This is one problem with Crashplan – you can’t attach an old backup as just for restoration. You attach a folder, and then Crashplan will use that for both restoration and future backups! When you attach a folder as a destination (which you need to do even if only to restore from), then Crashplan will add it to all the backup sets (if you have more than one), and start a new backup to it.
So – my PC saw that there was a backup there already under the same UID, but it didn’t have the key. It renamed that folder, then started a new, blank backup.
I now need to figure out what to do here. I can’t remove the custom key from the UI with uninstalling or resetting the configuration. And if I do THAT, it may wipe all other backups where I do have the custom key, including my cloud backup.
I’ve emailed Crashplan support, so let’s see what I can do here.
Losers – more problems with Crashplan restore
I’m having some more issues with restoring from a Crashplan backup.
I recently restored a VM that had become unstable from a local backup; the restore seemed to work fine, but then the VM complained of access problems to a file, or a file missing. After some troubleshooting, I decided just to restore from a different date.
However, now the restore isn’t working at all. I get a lot of “Unknown problem for …”
The interesting thing is, the network traffic is showing it IS downloading it all from the backup to my local machine; it just isn’t actually persisting any data to disk.
The app logs in C:\ProgramData\CrashPlan\log show a lot of warnings, one per file, with each containing:
. . . . BACKUP DATA IGNORED! Restore BackupHandler is null!! backupData=BackupData[BackupB
So – that’s something I have a case open with them.
Winners – Crashplan’s thoughtful design for file restore
In the meantime, I thought I’d try and find another backup I can restore from, and this is another example of where Crashplan shines.
I do occasional (monthly) backups of my backups – I basically do a simple file sync of everything on my NAS to some external Hard Drives, so that if something happens, I have a fallback copy. This external drive therefore includes all my NAS-based crashplan backups.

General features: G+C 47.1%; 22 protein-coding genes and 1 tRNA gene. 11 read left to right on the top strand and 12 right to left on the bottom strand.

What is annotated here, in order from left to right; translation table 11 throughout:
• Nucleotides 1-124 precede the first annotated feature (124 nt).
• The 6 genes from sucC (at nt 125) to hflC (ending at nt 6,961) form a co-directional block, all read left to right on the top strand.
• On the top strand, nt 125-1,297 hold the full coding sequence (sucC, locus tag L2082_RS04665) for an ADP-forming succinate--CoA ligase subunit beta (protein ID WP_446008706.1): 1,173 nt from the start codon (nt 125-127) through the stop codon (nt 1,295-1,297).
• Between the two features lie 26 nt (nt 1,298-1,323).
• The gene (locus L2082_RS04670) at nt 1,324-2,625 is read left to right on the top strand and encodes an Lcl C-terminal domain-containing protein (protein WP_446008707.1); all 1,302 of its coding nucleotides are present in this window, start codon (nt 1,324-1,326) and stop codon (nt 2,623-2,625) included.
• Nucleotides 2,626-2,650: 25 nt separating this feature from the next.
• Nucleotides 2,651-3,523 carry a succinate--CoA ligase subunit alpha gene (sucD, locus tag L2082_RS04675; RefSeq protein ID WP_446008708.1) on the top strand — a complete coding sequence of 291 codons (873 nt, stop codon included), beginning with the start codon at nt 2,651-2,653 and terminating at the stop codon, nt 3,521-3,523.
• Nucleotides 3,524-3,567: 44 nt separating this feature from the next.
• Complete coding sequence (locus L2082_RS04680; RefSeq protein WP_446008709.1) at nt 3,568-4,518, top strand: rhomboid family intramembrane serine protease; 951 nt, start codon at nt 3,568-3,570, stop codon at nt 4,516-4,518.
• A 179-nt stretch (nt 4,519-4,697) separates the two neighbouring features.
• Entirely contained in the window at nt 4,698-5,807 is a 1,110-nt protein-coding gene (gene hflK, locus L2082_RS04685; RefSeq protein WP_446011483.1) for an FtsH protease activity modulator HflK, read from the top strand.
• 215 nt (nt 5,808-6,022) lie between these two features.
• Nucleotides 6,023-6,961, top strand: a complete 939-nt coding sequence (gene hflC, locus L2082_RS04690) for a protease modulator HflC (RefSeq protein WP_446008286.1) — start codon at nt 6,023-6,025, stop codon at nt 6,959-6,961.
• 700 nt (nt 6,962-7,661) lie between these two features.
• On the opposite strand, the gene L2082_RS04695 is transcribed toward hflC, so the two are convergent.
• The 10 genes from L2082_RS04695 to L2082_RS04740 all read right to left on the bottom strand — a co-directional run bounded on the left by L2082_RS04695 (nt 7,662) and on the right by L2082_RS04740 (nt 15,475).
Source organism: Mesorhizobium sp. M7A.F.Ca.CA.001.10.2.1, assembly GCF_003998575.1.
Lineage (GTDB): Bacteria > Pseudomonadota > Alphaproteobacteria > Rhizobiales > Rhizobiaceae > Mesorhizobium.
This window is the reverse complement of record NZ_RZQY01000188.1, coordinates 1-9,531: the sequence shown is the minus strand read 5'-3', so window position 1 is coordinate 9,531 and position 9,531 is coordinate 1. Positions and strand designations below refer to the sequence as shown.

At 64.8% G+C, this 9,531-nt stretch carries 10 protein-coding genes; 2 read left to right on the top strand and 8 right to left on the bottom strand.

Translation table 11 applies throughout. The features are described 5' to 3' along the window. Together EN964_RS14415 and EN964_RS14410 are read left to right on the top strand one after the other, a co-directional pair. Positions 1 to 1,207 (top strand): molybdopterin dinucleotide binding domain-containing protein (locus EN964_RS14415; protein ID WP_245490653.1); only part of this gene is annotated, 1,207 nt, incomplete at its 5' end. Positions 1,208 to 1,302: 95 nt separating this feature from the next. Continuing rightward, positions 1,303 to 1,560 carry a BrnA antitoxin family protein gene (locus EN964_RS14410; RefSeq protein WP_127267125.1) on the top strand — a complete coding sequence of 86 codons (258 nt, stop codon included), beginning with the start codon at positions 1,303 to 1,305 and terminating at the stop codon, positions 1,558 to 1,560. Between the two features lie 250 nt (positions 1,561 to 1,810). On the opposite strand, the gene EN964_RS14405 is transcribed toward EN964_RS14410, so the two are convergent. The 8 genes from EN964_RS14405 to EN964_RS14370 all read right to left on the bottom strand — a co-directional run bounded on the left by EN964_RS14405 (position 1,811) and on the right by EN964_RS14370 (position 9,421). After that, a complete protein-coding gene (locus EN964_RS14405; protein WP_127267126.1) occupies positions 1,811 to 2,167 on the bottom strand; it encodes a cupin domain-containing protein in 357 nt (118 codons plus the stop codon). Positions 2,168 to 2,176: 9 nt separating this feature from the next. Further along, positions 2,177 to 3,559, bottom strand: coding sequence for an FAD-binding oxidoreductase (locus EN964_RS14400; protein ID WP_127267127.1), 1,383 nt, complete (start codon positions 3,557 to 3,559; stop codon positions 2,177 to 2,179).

Since Crashplan supports attaching local archives, this means I was simply able to attach that USB drive directly to my laptop – not the NAS – browse to the Crashplan folder for my laptop’s backup – and attach it directly within the app. Again, the developers have got the little details right here; I need to identify which folder is the one for my laptop, and by selecting it but not attaching it, Crashplan gives me that information without having to fully load it.
Once attached, it has to sync all the block information, which means fully reading the data, taking time, but hopefully at the end of this, I’ll be able to restore the older backup directly from there.
It’s great that Crashplan supports alternate approaches like this. I have always run backups to a Computer over the network, as on the destinations list, but I can copy those files to a USB drive, attach it directly to my PC, and then restore from the Folder – it’s a different destination, but the file storage is exactly the same, so I can switch between those in order to access my data. A lesser product would have insisted that I re-copy the files back onto the NAS, and then access the data that way… but not Crashplan.
I use Word 2013 on-and-off for occasional posts to WordPress, simply because it uses nothing on my PC that isn’t already installed. However, trying this recently, I got an immediate error: “Word cannot register your account”.
The help page it directs you to no longer exists, and the response is so immediate it suggests a communication error or something more fundamental than a failed login.
It turns out to be the case – but there’s an easy fix.
Quite simply, when configuring your account settings, change the http to https.
Then fill in your URL, username and password as normal.
This appears to have been a change by Microsoft for enhanced security, but they haven’t been able to update the templates to reflect this. Of course, they should maintain and update the help page under “More information”, but hey, no-one’s perfect.